\(-\)0.04113

\(-\)0.02597

0.02719

\(-\)0.03861

\(-\)0.02898

0.02790

\(-\)

100/0

1

0.00151

0.01200

0.00006

\(-\)0.02573

0.02731

0.10116

\(-\)0.02833

0.02849

256.80

307.20

100/0

2

0.00149

0.01195

0.03633

\(-\)0.02542

0.02728

0.24094

\(-\)0.02766

0.02906

263.38

300.62

100/0

3

0.00145

0.01183

0.06341

\(-\)0.02498

0.02705

0.38071

\(-\)0.02698

0.02961

300.58

263.42

100/0

4

0.00139

0.01165

0.08358

\(-\)0.02448

0.02664

0.52049

\(-\)0.02628

0.03015

331.70

232.30

100/0

5

0.00129

0.01136

0.08703

\(-\)0.02386

0.02588

0.66026

\(-\)0.02556

0.03067

362.88

201.12

120/20

0

0.00198

0.01195

\(-\)0.03403

\(-\)0.02508

0.02756

\(-\)0.03861

\(-\)0.02898

0.02790

\(-\)

120/20

1

0.00198

0.01196

0.00364

\(-\)0.02492

0.02771

0.10116

\(-\)0.02833

0.02849

240.76

323.24

120/20

2

0.00197

0.01192

0.04218

\(-\)0.02464

0.02773

0.24094

\(-\)0.02766

0.02906

272.75

291.25

120/20

3

0.00194

0.01184

0.07870

\(-\)0.02424

0.02763

0.38071

\(-\)0.02698

0.02961

295.34

268.66

120/20

4

0.00191

0.01174

0.11291

\(-\)0.02378

0.02743

0.52049

\(-\)0.02628

0.03015

313.20

250.80

120/20

5

0.00186

0.01160

0.14315

\(-\)0.02327

0.02711

0.66026

\(-\)0.02556

0.03067

328.19

235.81

150/50

0

0.00240

0.01194

\(-\)0.03456

\(-\)0.02445

0.02806

\(-\)0.03861

\(-\)0.02898

0.02790

\(-\)

150/50

1

0.00240

0.01194

0.00500

\(-\)0.02428

0.02824

0.10116

\(-\)0.02833

0.02849

270.30

293.70

150/50

2

0.00239

0.01191

0.04945

\(-\)0.02396

0.02832

0.24094

\(-\)0.02766

0.02906

281.27

282.73

150/50

3

0.00237

0.01186

0.09315

\(-\)0.02355

0.02831

0.38071

\(-\)0.02698

0.02961

292.37

271.63

150/50

4

0.00233

0.01178

0.13320

\(-\)0.02309

0.02820

0.52049

\(-\)0.02628

0.03015

298.49

265.51

150/50

5

0.00229

0.01167

0.16910

\(-\)0.02260

0.02798

0.66026

\(-\)0.02556

0.03067

305.06

258.94

From Table 4, we observe that increasing \(\varDelta _{\gamma }\) increases the in-sample skewness and also ScTail\(_{05}\) of the optimal distributions—which was expected, since increasing skewness reduces the left tail. We can also observe that the mean and standard deviation tend to decrease as we increase the skewness in the synthetic distribution. This decrease is very small or non-existent in the case of smaller deviations from the original skewness e.g. \(\gamma =1\) but more pronounced for larger values of \(\gamma \).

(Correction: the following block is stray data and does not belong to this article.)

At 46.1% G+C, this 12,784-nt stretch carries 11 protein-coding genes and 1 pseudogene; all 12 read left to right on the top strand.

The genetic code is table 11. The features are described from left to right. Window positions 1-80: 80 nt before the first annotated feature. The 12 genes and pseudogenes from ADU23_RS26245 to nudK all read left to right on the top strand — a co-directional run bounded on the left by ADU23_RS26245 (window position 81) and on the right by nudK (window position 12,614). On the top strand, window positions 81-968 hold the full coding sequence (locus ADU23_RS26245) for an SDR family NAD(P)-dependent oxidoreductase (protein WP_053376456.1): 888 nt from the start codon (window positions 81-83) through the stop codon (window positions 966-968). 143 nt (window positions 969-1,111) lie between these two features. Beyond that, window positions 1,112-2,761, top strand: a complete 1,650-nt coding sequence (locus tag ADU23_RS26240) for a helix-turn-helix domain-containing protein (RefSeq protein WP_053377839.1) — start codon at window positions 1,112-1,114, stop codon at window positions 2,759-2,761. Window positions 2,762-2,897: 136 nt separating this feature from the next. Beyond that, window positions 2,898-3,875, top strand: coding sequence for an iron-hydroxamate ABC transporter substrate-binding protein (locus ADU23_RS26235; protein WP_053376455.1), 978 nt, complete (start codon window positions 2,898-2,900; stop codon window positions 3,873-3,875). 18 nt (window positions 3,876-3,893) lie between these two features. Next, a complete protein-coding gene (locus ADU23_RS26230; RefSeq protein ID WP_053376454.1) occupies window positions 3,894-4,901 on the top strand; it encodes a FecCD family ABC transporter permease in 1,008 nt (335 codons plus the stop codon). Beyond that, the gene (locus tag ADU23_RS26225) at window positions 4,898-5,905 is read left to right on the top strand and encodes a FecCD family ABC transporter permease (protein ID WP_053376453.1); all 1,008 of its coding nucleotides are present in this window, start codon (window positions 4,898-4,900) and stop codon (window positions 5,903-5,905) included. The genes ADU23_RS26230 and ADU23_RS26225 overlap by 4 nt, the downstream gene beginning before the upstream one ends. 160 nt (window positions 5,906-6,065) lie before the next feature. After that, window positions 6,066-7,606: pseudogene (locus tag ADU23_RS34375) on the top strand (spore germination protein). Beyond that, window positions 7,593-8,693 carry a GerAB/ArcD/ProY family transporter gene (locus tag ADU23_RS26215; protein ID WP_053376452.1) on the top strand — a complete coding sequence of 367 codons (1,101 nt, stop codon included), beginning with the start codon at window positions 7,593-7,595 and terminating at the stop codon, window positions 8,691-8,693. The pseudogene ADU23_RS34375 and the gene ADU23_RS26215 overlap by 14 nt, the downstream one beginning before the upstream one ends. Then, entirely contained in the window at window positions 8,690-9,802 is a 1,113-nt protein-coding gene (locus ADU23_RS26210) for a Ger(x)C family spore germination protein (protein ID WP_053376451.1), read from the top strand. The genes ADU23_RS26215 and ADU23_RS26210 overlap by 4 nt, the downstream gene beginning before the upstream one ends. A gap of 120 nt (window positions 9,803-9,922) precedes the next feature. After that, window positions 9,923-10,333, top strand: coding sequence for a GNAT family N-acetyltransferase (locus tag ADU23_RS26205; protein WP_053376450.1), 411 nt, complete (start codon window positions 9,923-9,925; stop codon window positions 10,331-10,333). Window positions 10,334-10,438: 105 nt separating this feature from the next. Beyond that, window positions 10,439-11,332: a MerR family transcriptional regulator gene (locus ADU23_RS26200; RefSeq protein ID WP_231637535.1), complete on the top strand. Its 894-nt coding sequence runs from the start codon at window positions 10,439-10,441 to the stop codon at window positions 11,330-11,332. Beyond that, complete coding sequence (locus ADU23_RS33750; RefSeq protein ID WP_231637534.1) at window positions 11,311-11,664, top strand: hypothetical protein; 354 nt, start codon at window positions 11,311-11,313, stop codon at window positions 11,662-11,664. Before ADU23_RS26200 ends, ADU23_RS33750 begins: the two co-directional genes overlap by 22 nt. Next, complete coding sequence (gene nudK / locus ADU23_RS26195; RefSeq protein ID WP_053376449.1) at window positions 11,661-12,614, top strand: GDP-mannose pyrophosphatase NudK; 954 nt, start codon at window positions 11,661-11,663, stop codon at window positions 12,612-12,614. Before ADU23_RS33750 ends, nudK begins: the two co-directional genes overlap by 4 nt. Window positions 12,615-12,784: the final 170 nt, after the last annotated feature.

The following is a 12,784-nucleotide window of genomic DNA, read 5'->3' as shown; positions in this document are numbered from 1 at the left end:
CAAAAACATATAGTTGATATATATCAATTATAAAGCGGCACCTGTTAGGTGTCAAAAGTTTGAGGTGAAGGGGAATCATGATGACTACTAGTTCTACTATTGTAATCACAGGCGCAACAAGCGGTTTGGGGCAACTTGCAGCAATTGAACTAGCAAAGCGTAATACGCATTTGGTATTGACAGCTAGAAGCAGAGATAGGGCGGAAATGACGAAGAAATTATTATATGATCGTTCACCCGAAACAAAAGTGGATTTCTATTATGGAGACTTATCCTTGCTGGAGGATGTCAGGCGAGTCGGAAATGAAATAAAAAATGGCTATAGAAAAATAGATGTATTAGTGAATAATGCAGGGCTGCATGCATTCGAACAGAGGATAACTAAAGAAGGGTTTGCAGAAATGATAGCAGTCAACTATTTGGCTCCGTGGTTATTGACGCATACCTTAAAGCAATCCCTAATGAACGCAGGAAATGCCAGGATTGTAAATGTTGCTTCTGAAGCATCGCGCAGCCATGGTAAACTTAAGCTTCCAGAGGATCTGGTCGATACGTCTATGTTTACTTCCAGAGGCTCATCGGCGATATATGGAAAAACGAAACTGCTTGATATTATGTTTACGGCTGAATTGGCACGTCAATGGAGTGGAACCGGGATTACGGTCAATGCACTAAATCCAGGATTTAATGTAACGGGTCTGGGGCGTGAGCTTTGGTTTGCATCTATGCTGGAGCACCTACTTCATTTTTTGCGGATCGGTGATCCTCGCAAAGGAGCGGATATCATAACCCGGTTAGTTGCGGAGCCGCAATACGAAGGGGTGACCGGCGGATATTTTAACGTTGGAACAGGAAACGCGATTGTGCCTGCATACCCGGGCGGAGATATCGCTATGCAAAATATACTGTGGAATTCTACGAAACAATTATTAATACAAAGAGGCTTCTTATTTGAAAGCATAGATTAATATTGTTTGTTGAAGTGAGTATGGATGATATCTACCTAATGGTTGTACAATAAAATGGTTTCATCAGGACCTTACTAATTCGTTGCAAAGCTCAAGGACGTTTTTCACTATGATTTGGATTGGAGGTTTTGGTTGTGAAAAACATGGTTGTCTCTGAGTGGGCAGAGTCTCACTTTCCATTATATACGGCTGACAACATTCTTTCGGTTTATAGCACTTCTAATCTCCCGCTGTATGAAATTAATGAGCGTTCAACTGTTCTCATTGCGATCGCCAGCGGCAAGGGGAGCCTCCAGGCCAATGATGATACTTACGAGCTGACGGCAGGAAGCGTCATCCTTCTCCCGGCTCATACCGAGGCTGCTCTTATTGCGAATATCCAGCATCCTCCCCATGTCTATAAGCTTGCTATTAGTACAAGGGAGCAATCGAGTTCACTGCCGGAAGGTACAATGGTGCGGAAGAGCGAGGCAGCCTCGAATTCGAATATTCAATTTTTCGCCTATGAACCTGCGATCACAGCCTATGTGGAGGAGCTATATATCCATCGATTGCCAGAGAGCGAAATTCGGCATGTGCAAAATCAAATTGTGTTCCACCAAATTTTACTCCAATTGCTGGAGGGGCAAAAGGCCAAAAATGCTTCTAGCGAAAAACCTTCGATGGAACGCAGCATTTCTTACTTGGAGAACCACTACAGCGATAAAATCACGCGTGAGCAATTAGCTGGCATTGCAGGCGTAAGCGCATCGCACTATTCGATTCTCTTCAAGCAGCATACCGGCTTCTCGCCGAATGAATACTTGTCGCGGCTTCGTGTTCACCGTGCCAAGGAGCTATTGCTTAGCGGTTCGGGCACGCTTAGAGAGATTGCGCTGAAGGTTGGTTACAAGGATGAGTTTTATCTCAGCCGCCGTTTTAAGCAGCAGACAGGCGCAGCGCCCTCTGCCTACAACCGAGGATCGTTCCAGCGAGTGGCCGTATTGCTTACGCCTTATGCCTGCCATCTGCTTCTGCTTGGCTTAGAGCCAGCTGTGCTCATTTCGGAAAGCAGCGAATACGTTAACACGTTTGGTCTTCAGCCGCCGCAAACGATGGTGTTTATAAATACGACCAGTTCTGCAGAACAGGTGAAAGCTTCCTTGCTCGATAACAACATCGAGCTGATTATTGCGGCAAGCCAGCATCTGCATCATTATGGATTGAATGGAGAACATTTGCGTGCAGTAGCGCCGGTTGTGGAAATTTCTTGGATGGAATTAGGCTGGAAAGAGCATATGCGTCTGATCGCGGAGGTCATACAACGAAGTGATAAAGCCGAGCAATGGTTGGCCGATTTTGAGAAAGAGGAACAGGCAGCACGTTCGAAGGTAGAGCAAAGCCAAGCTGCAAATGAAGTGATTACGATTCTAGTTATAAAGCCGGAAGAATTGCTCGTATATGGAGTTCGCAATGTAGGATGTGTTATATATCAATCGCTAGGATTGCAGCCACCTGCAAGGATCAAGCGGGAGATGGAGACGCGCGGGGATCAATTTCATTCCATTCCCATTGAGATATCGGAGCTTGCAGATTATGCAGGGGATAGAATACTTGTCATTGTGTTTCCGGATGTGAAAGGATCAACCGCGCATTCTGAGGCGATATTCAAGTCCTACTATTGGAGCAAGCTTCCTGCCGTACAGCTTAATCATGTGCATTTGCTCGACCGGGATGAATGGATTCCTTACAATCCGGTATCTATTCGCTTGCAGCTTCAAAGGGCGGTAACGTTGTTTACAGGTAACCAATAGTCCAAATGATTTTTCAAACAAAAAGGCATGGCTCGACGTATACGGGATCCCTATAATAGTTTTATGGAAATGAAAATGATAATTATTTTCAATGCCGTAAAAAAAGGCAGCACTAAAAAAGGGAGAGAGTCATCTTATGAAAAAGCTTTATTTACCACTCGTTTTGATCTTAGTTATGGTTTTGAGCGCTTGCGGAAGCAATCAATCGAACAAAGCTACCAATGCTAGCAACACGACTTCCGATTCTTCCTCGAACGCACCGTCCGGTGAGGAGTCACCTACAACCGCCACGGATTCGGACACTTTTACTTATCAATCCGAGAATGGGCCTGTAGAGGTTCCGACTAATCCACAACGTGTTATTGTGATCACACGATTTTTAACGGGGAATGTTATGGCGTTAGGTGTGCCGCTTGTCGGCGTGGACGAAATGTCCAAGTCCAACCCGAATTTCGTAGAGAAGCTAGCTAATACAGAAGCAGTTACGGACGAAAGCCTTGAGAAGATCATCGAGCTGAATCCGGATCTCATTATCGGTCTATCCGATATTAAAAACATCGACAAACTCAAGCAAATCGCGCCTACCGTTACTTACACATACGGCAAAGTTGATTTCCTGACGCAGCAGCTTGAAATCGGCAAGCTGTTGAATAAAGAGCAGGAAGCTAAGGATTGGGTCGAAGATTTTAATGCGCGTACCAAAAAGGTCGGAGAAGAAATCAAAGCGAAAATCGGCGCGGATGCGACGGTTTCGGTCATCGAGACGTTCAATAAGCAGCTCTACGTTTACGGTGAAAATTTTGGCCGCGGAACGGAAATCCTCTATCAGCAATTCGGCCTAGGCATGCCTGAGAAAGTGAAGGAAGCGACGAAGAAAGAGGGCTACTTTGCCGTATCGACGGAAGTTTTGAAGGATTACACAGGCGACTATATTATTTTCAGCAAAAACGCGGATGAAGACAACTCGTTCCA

The skewness of the solution portfolios, although clearly increasing in line with increasing the skewness of the benchmark, is considerably below the skewness values set by the improved benchmark. The solution portfolios have on average much higher expected value and less variance than the improved benchmark.

The statistics for \(\hbox {EP}_{95}\) reach a peak somewhere between \(\varDelta _{\gamma } = 1\) and \(\varDelta _{\gamma } = 2\), and their values decrease for higher \(\varDelta _{\gamma }\). This might be due to the synthetic distribution having “unrealistic” properties if its third moment differs too much from that of the original distribution. We do observe, nevertheless, that increasing skewness also makes in-sample portfolios based on synthetic distributions “closer” to dominating those based on the original distribution, since \(\overline{|\mathcal {S}_{Y'}|}\) increases and \(\overline{|\mathcal {S}_{Y}|}\) decreases as \(\varDelta _{\gamma }\) grows.

We do not report the cardinality of the optimal portfolios as we have observed very little change in the number of stocks held due to changes in \(\varDelta _{\gamma }\).

Figure 3 highlights the differences between optimising over the original benchmark and over the synthetic benchmark. We compare, for the 150/50 case, histograms for the original benchmark distribution from the 180th rebalance (out of 240) and the equivalent synthetic benchmark distribution, where \(\varDelta _\gamma = 5\) and \(\varDelta _\sigma = 0\). We chose the 180th rebalance as the corresponding figures approximate the observed average properties. The histograms are in line with the average properties observed in Table 4. The left panel shows the difference in the benchmark distributions; the synthetic benchmark distribution has a reduced left tail, especially concerning the worst case scenarios, at the expense of having the “peak” slightly towards the left, as compared to the original benchmark. The right panel compares the return distributions of the optimal portfolios, obtained using the original and the synthetic benchmark. The portfolio based on the synthetic benchmark has a reduced left tail, at the expense of a marginally lower mean.
Fig. 3

Left panel: original benchmark (\(\varDelta _\gamma = 0, \varDelta _\sigma = 0\)) and a synthetic benchmark with added skewness (\(\varDelta _\gamma = 5, \varDelta _\sigma = 0\)). Right panel: the distribution of 150/50 optimal portfolios obtained using the benchmarks on the left

5.3.2 Out-of-sample performance

Out-of-sample performance statistics for variations in \(\varDelta _{\gamma }\) are presented in both Table 5 and Fig. 4. Regarding the figure, we choose 120/20 portfolios and show the performance graphic for the index (FTSE100), the portfolio based on the original reference distribution and portfolios based on synthetic distributions where \(\varDelta _{\gamma } = \{1, 5\}\). The out-of-sample performance of the other 120/20 tested parameters (\(\varDelta _{\gamma } = \{2, 3, 4\}\)) was relatively similar to the ones displayed, hence for readability we did not include them in the graphic. The table, however, includes the full results.
Fig. 4